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Nestle takes a break from trade mark protection

Written by Samuel O'Toole on 01 August 2018

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Nestle recently lost its lengthy battle with the European Union Intellectual Property Office (EUIPO) to register the shape of its KitKat bar as a European Union trade mark. The battle had been ongoing for many years, and had reached the EU’s highest court, the European Court of Justice (ECJ).

In 2006 Nestle was granted an EU trade mark by the EUIPO for the shape of the KitKat bar. This registered trade mark status was founded upon the fact that the KitKat had acquired distinctiveness in 10 EU jurisdictions: Denmark, Germany, Spain, France, Italy, the Netherlands, Austria, Finland, Sweden and the UK.

In 2007 things began to melt for KitKat when Mondelez International, then Cadbury Schweppes, filed an action for invalidity against Nestle’s KitKat trade mark. In 2012 this action failed. However, in 2016 the EU General Court annulled the EUIPO’s decision. The reasoning for this annulment was the fact that whilst the KitKat shape was distinctive in a number of EU jurisdictions, it was not distinctive in all EU jurisdictions and the EUIPO should have taken this into account.

This decision of the EU General Court was subsequently appealed by Nestle and the EUPIO and the ECJ found that the decision valid. Accordingly the KitKat EU trade mark was to be annulled.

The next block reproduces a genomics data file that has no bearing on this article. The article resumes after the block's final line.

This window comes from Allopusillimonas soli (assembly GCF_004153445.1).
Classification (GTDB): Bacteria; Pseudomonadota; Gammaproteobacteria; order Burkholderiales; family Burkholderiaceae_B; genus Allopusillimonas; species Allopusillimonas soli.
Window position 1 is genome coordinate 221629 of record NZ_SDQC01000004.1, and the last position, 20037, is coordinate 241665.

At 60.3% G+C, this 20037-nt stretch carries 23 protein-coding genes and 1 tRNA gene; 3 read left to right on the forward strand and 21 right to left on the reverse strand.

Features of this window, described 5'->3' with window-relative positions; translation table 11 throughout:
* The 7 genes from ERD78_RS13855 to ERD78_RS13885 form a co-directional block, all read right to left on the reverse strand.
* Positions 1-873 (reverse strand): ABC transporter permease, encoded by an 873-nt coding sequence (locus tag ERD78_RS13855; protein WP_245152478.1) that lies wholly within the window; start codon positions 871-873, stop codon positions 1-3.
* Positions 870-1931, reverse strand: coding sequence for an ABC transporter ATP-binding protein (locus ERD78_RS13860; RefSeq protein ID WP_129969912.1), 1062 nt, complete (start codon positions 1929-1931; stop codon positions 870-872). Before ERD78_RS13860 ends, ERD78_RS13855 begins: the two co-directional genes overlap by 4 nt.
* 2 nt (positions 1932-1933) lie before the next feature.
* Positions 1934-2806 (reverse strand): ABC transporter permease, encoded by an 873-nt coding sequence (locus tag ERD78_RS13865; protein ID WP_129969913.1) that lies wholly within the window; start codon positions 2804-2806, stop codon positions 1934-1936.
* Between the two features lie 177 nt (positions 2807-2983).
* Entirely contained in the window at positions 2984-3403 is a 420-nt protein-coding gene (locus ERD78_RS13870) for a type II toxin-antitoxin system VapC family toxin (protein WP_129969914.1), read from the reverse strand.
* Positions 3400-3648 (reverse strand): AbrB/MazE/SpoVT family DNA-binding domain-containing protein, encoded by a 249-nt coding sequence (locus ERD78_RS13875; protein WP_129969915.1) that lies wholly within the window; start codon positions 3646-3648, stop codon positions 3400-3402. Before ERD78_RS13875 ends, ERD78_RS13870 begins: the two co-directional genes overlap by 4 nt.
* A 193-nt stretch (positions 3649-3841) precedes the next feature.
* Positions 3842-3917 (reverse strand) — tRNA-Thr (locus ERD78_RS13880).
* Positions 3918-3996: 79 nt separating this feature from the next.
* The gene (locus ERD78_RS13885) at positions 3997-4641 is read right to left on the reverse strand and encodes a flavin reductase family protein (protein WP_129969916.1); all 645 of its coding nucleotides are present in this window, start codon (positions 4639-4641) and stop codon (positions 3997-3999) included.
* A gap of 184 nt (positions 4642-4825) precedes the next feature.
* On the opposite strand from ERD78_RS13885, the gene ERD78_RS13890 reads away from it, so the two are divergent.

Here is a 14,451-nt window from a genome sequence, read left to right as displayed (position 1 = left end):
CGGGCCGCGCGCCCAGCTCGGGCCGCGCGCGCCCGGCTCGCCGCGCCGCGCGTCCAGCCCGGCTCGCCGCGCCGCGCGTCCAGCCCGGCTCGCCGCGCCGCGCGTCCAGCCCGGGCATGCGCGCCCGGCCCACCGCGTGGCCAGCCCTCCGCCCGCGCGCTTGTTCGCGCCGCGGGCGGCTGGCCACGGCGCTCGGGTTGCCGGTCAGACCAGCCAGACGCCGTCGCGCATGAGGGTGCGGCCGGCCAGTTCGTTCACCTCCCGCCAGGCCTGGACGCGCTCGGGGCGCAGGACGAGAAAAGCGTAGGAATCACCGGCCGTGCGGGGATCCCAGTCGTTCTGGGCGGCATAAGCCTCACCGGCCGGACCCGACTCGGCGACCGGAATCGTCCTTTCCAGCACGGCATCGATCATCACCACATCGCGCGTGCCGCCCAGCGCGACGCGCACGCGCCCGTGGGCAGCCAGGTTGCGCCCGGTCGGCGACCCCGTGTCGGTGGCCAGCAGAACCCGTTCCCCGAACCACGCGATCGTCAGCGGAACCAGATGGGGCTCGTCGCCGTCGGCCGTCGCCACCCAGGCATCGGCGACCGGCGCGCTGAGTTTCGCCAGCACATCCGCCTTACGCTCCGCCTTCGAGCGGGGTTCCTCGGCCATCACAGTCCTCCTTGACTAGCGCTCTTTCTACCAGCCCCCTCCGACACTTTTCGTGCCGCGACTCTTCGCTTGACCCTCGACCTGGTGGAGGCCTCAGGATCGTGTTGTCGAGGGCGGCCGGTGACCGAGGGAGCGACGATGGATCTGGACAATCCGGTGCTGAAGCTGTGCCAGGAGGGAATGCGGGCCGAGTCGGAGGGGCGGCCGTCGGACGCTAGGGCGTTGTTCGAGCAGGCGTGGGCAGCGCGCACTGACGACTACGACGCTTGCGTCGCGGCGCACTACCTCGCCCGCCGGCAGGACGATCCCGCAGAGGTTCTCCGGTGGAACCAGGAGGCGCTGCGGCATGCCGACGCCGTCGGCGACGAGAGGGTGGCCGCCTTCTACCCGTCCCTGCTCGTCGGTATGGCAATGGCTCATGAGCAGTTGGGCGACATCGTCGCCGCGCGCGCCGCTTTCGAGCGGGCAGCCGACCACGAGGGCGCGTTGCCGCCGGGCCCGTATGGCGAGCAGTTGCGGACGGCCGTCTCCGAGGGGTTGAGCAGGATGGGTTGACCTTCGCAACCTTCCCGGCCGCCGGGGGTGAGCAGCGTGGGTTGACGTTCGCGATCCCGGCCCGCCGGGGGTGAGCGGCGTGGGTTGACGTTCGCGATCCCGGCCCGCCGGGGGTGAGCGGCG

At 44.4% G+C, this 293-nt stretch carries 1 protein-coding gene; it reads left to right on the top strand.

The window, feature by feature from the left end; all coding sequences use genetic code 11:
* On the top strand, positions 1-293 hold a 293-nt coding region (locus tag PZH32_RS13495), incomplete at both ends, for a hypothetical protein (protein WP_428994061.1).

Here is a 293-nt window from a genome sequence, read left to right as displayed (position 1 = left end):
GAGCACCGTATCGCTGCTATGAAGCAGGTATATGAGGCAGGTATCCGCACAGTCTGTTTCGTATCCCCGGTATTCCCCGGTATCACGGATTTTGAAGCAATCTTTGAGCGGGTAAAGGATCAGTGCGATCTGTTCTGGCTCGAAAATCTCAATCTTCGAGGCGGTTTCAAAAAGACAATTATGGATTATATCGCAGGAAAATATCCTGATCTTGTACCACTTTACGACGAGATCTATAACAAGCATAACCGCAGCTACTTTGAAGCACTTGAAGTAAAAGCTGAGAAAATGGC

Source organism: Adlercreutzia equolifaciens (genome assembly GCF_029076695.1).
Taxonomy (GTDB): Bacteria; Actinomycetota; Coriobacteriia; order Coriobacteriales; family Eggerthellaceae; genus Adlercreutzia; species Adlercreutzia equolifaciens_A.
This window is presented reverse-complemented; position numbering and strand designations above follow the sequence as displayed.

Although, this doesn’t stop the KitKat shape from living on as a registered trade mark, there is nothing to say that Nestle cannot seek to obtain national trade marks for its KitKat shape.

The decision of the ECJ is a big one as it means that acquired distinctiveness should be present in all EU member states. On the flip side, if attacking an EU trade mark registration there is no need to do so in each individual EU member state.

Moving away from KitKats, the food industry has a long history of intellectual property.

In 1974 a patent was filed for a “saddle shaped” potato crisp. The patent disclosed a process whereby a “dough sheet so formed can be cut into elliptical pieces having the approximate size and shape of sliced potatoes.” – it was of course the Pringle.

Chocolate is certainly capable of being a trade mark, in 2012 a trade mark was granted for “a configuration of a candy bar that consists of 12 equally-sized recessed rectangular panels arranged in a four panel by three panel format with each panel having its own raised border within a large rectangle.” – it was for the shape of the Hershey chocolate bar.

In 1977 the shape of a bottle was successfully registered as a trade mark – it is the iconic Coca-Cola Contour bottle.

In 1990 a food product created what is now known as the “classic form” of passing off test. In the case of Reckitt & Colman Products Ltd v Borden Inc [1990] Lord Oliver described the classic trinity for passing off in what is more commonly called the ‘Jif Lemon’ case. In this case, Reckitt marketed and sold lemon juice in a plastic lemon shaped bottle and successfully injuncted Borden from doing the same. This was based on Reckitt’s goodwill in the ‘Jif Lemon bottle’.

Some food for thought to keep you going!

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